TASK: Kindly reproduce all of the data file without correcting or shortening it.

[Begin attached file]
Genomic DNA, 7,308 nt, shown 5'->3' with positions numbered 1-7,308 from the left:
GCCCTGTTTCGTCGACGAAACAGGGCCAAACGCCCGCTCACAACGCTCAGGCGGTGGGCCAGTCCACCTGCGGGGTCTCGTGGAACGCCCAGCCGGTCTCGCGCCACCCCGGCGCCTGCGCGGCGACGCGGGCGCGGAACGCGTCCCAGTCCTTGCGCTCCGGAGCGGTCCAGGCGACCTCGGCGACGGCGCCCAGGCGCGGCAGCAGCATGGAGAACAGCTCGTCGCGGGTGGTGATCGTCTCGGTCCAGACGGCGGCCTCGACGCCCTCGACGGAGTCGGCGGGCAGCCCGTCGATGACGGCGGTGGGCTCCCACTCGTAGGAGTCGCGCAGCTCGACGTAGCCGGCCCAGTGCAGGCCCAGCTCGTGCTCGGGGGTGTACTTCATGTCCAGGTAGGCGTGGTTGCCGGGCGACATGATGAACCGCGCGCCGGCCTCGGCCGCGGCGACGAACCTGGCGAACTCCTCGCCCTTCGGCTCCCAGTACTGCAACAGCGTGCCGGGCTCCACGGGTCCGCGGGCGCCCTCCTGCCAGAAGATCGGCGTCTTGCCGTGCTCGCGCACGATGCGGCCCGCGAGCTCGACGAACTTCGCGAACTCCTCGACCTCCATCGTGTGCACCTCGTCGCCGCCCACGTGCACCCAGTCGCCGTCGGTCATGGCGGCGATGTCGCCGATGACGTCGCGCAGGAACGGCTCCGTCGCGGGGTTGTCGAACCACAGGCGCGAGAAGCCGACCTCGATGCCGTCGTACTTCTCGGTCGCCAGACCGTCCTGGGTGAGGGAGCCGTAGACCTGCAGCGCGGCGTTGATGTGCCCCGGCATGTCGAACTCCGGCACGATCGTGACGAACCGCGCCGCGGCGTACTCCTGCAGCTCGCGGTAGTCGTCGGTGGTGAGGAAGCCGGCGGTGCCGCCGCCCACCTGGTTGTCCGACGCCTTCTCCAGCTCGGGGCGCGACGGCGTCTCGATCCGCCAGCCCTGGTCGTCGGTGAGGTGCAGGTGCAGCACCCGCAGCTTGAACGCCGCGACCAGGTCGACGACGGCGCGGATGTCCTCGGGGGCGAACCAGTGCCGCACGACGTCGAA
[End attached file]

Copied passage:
Genomic DNA, 7,308 nt, shown 5'->3' with positions numbered 1-7,308 from the left:
GCCCTGTTTCGTCGACGAAACAGGGCCAAACGCCCGCTCACAACGCTCAGGCGGTGGGCCAGTCCACCTGCGGGGTCTCGTGGAACGCCCAGCCGGTCTCGCGCCACCCCGGCGCCTGCGCGGCGACGCGGGCGCGGAACGCGTCCCAGTCCTTGCGCTCCGGAGCGGTCCAGGCGACCTCGGCGACGGCGCCCAGGCGCGGCAGCAGCATGGAGAACAGCTCGTCGCGGGTGGTGATCGTCTCGGTCCAGACGGCGGCCTCGACGCCCTCGACGGAGTCGGCGGGCAGCCCGTCGATGACGGCGGTGGGCTCCCACTCGTAGGAGTCGCGCAGCTCGACGTAGCCGGCCCAGTGCAGGCCCAGCTCGTGCTCGGGGGTGTACTTCATGTCCAGGTAGGCGTGGTTGCCGGGCGACATGATGAACCGCGCGCCGGCCTCGGCCGCGGCGACGAACCTGGCGAACTCCTCGCCCTTCGGCTCCCAGTACTGCAACAGCGTGCCGGGCTCCACGGGTCCGCGGGCGCCCTCCTGCCAGAAGATCGGCGTCTTGCCGTGCTCGCGCACGATGCGGCCCGCGAGCTCGACGAACTTCGCGAACTCCTCGACCTCCATCGTGTGCACCTCGTCGCCGCCCACGTGCACCCAGTCGCCGTCGGTCATGGCGGCGATGTCGCCGATGACGTCGCGCAGGAACGGCTCCGTCGCGGGGTTGTCGAACCACAGGCGCGAGAAGCCGACCTCGATGCCGTCGTACTTCTCGGTCGCCAGACCGTCCTGGGTGAGGGAGCCGTAGACCTGCAGCGCGGCGTTGATGTGCCCCGGCATGTCGAACTCCGGCACGATCGTGACGAACCGCGCCGCGGCGTACTCCTGCAGCTCGCGGTAGTCGTCGGTGGTGAGGAAGCCGGCGGTGCCGCCGCCCACCTGGTTGTCCGACGCCTTCTCCAGCTCGGGGCGCGACGGCGTCTCGATCCGCCAGCCCTGGTCGTCGGTGAGGTGCAGGTGCAGCACCCGCAGCTTGAACGCCGCGACCAGGTCGACGACGGCGCGGATGTCCTCGGGGGCGAACCAGTGCCGCACGACGTCGAA